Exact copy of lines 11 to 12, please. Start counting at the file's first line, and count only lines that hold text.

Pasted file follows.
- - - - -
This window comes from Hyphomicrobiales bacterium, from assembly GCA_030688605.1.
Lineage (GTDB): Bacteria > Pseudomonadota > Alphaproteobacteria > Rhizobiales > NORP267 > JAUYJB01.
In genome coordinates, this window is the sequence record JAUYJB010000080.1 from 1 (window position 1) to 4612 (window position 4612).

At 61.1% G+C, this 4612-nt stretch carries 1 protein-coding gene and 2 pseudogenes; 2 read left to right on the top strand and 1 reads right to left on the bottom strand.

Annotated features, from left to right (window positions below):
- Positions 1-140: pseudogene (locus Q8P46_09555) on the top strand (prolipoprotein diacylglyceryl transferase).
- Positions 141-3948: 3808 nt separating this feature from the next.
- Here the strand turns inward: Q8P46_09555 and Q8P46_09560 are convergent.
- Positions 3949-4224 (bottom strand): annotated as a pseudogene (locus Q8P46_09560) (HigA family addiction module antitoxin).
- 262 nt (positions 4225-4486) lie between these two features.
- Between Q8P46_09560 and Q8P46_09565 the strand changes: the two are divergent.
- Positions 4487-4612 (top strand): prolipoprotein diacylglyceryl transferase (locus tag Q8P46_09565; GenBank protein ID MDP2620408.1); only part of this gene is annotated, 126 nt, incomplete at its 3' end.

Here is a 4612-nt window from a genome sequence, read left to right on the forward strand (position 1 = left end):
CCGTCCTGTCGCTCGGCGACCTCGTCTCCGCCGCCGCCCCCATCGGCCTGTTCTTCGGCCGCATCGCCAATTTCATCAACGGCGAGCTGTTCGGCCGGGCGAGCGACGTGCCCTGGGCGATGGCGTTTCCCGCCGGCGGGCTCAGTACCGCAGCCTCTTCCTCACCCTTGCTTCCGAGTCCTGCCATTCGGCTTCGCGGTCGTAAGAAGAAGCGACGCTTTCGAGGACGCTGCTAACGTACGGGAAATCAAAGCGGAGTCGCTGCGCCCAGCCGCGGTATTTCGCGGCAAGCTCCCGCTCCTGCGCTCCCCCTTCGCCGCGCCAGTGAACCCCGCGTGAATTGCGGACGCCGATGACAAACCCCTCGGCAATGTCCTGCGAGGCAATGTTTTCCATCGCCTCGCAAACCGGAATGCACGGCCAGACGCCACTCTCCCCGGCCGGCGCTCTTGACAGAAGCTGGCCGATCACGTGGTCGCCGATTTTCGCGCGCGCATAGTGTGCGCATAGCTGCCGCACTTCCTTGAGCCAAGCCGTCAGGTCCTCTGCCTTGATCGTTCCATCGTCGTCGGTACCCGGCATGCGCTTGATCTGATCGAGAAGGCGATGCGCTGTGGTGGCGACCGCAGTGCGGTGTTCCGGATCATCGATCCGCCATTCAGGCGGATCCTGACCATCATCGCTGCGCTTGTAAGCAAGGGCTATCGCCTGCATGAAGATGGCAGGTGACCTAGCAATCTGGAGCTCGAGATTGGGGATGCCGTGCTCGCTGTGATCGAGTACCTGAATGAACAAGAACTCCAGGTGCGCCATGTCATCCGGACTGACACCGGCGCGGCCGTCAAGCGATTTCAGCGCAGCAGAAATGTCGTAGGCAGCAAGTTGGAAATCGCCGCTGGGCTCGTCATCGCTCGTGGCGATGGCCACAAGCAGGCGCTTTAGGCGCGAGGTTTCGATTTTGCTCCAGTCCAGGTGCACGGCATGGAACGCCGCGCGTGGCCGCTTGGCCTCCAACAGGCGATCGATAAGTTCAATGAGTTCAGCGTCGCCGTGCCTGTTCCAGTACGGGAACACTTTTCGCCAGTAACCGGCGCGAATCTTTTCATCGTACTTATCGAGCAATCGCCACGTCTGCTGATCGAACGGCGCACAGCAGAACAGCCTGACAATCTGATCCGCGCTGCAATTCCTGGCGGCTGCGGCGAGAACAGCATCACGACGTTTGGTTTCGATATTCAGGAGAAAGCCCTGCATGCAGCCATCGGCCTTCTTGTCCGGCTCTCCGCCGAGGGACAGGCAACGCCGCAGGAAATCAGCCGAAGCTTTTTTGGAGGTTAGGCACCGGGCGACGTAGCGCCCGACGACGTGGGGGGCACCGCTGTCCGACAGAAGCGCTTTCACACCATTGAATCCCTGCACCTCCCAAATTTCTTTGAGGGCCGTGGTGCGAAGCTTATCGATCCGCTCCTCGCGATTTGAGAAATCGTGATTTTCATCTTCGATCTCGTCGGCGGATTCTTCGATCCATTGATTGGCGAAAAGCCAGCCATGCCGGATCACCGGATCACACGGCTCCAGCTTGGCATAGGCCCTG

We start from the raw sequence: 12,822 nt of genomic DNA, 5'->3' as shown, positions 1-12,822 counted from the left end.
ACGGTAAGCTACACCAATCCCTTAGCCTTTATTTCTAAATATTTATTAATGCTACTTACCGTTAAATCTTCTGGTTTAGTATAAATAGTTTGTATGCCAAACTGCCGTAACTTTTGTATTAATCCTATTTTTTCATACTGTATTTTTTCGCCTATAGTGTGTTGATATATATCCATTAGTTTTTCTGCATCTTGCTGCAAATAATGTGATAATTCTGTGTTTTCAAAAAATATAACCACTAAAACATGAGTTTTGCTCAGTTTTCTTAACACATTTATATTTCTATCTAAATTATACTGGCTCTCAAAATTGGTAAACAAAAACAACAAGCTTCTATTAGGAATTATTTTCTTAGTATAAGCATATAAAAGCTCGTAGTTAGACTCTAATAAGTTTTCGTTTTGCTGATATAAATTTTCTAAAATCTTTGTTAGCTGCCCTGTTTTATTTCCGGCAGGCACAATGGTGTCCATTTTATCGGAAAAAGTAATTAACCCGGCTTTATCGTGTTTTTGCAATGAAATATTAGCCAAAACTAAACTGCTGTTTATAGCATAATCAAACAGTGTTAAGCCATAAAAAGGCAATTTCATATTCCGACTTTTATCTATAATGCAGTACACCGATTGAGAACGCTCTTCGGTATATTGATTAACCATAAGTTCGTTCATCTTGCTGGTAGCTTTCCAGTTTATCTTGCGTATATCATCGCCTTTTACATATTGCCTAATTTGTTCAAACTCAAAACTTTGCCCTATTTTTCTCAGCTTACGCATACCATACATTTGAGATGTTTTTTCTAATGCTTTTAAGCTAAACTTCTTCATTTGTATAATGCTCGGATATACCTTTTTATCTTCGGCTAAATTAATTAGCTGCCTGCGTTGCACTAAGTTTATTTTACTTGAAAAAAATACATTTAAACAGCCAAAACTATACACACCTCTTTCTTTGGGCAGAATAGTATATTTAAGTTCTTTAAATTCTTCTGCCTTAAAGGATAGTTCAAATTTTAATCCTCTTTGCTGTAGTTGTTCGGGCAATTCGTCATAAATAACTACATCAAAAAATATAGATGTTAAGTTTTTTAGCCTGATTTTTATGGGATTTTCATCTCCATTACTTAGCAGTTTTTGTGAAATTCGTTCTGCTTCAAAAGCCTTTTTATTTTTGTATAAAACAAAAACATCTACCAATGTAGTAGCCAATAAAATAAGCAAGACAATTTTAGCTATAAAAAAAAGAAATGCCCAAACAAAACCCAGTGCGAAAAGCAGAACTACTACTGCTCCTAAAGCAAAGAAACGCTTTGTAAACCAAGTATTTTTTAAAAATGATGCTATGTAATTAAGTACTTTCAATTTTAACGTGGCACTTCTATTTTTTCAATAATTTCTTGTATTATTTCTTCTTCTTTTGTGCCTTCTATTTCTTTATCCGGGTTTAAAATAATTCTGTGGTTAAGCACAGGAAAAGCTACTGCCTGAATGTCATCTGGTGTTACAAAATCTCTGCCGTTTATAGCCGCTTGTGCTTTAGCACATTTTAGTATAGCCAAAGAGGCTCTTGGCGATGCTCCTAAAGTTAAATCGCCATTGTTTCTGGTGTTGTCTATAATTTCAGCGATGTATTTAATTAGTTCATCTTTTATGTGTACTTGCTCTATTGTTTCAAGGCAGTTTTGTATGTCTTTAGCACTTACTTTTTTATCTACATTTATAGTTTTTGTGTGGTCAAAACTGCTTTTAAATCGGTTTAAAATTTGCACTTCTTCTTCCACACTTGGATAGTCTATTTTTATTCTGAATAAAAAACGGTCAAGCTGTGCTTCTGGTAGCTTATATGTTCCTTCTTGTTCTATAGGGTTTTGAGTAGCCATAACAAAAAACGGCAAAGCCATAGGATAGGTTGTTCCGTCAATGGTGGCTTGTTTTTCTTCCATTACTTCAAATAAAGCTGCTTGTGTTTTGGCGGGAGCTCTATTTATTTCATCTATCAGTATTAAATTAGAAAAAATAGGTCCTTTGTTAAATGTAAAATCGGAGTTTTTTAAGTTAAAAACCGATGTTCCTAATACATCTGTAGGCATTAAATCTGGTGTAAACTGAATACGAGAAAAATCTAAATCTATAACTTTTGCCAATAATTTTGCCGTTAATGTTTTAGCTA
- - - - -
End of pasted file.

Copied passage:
- Between Q8P46_09560 and Q8P46_09565 the strand changes: the two are divergent.
- Positions 4487-4612 (top strand): prolipoprotein diacylglyceryl transferase (locus tag Q8P46_09565; GenBank protein ID MDP2620408.1); only part of this gene is annotated, 126 nt, incomplete at its 3' end.